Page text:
- Chicken/Egg questions present now as previous “theories” (not facts) which insisted that the “Out of Africa” stories we were told now turn out to be just stories that sounded good to certain people and groups.
- Does skin pigment go away for some Europeans and not others? Where did the Neanderthal DNA go if Africans were the first in Northern Europe and Asia?
- I am sure some PC/Global BS types can come up with an answer backed up with evidence like the Neanderthal DNA test results found in Germany.
- Now - DNA tests on early North American, Central American, and South American remains. - This will be blocked and protested by alleged “native Americans” as they have done in several controversial skeletal finds. Bet on it.
- Is a puzzlement .
Teh Panics! It’s the nephelim!
Note: this topic was posted 3/4/2014. Thanks Renfield.
- Thanks - I had some good questions and info to reply with but I stupidly touched the sensitive pad of my MacPro laptop
- We need more threads like this one on Free Republic -
- homo electus husseinus II
- from your links :
- why, despite sharing 99% of our DNA with chimps, we humans look so different
- hmmmmmmmm ..
Years ago I used to do a lot of Project Management and I needed a planner to write specs and deal with vendors. I had a good guy but he pissed off upper management and they tossed him.
They hired a clown who wrote like the author of this piece and I fired him because no one knew what the hell he was talking about. Clear and concise is the name of the game.
"Image: JOHN GURCHE PORTRAIT OF A PIONEER With a brain half the size of a modern one and a brow reminiscent of Homo habilis, this hominid is one of the most primitive members of our genus on record. Paleoartist John Gurche reconstructed this 1.75-million-year-old explorer from a nearly complete teenage H. erectus skull and associated mandible found in Dmanisi in the Republic of Georgia. The background figures derive from two partial crania recovered at the site."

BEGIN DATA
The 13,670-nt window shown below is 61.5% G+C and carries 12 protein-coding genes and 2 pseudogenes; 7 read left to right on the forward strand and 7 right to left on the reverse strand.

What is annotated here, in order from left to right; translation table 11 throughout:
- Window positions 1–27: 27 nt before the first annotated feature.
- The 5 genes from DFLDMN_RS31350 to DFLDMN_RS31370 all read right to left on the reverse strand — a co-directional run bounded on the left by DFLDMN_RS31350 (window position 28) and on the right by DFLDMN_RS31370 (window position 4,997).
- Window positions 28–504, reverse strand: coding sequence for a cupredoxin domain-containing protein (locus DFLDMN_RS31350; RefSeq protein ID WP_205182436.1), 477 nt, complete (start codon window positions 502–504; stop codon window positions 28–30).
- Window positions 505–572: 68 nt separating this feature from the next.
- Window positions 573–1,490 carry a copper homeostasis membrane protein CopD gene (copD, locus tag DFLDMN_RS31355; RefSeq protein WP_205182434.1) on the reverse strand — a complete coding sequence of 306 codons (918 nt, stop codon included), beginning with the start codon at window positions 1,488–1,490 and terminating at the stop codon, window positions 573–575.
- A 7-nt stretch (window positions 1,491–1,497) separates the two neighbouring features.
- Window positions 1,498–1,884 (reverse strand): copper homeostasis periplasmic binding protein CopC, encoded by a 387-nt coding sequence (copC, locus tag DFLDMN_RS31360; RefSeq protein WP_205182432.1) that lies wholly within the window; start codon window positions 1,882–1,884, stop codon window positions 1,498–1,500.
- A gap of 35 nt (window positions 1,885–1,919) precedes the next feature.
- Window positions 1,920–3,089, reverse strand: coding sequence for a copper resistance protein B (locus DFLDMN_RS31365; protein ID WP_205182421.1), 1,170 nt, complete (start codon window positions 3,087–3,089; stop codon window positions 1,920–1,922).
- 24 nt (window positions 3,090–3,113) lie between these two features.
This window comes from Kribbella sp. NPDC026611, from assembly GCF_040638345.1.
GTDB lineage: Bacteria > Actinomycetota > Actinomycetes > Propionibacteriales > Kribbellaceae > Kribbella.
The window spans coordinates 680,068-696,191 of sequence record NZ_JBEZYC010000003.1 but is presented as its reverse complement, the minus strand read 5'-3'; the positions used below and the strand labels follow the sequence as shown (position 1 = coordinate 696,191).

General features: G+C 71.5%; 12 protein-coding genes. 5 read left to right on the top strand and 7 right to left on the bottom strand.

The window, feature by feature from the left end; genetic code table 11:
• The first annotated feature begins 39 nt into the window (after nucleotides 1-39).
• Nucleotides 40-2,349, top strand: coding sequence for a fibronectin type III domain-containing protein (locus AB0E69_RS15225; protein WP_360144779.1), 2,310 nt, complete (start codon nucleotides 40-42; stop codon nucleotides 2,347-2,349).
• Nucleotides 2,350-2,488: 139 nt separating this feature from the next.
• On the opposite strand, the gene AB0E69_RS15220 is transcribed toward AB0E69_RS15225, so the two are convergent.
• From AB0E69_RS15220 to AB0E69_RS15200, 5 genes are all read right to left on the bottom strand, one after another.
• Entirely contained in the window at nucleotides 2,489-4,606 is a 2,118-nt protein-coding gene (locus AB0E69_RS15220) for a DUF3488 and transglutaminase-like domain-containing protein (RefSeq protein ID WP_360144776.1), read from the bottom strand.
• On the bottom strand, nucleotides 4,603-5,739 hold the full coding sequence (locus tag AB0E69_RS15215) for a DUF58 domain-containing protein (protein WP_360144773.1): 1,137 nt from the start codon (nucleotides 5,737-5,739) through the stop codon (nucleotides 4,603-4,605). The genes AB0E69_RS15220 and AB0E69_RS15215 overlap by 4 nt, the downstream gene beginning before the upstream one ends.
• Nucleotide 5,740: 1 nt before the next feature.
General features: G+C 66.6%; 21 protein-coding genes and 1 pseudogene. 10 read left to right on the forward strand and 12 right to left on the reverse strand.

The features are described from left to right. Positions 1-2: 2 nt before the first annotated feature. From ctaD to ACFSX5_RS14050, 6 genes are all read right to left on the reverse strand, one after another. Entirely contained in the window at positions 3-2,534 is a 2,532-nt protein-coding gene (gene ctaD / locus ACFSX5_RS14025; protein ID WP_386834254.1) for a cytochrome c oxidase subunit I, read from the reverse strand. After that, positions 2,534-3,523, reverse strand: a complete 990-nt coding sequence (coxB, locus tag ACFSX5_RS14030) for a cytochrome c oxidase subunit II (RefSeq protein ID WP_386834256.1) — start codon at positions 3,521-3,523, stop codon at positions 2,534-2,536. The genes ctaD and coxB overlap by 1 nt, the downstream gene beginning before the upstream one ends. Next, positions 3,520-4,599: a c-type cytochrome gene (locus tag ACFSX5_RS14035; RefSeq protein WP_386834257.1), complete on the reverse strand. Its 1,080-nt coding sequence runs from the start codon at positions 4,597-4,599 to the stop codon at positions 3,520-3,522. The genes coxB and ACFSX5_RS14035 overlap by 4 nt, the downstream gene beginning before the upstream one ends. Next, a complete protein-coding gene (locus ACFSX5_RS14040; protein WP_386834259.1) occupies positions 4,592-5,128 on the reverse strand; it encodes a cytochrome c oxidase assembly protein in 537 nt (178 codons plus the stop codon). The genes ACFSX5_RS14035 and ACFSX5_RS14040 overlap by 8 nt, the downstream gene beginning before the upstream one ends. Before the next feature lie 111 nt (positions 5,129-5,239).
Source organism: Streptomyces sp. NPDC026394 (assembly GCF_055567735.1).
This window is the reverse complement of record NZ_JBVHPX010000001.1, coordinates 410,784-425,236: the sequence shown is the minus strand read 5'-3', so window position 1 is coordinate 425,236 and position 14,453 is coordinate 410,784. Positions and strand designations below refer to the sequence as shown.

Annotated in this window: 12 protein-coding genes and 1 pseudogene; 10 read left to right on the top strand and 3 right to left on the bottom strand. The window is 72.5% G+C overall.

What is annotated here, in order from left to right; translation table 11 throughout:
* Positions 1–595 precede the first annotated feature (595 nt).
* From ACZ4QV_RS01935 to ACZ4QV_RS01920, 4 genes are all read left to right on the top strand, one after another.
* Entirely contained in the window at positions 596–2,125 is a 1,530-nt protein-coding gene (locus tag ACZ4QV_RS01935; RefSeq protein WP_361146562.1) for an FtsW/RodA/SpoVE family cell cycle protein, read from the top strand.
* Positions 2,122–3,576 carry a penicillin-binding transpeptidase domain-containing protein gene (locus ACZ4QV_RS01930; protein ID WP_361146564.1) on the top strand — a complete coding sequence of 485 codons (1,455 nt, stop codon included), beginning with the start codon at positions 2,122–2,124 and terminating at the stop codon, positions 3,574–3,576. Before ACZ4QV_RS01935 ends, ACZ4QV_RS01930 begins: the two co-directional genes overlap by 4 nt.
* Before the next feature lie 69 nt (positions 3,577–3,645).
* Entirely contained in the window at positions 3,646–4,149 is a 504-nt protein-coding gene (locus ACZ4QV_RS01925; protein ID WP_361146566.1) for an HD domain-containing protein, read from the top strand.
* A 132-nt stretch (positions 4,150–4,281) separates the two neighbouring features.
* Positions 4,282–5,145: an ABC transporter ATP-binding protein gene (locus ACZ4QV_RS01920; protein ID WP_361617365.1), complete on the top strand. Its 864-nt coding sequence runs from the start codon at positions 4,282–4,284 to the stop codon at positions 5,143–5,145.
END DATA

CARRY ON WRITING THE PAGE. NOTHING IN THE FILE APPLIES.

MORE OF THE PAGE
Why so many old finds in Georgia? I suppose it would be a good transit point for travelers into and out of the Steppes to the north, Mesopotamia to the south, Anatolia and Persia. Or is it favorable geology for finding specimens that old?
The geology is always the main factor. Obviously something or someone has died on pretty much every square inch of the Earth at some time or other. :’)
I’ve been known to annoy ardent environmentalists by asking them to imagine just how many dinosaurs the fresh water they’re so worried about has passed through over the ages.
Heidelbergensis and Neanderthal were well establshed in Eurasia well before Afro-homos showed up. Many now believe that they were pale skinned, blue eyed redheads (which is called the “ginger gene” and common in Scotland and other northern European places. When the Africans moved north some white mutations made successful reproduction more possible as absorbtion of vitamin D from pale skin meant better female pelvic structure. Also some may have been gained from Neanderthal matings.
“Neanderthal DNA was found in Euro and Asian DNA specimens.”
Pardon my iggernunce, but is that now a generally accepted proposition?
“Clear and concise is the name of the game.”
Yes. There is always an acceptable alternative to alliteration, and polysyllabification is forbiddenized.
- GOOGLE search it -
- There are also several threads about this on FR
- Chimps are within 1% of certain alleged human groups DNA too - try Detroit and Chicago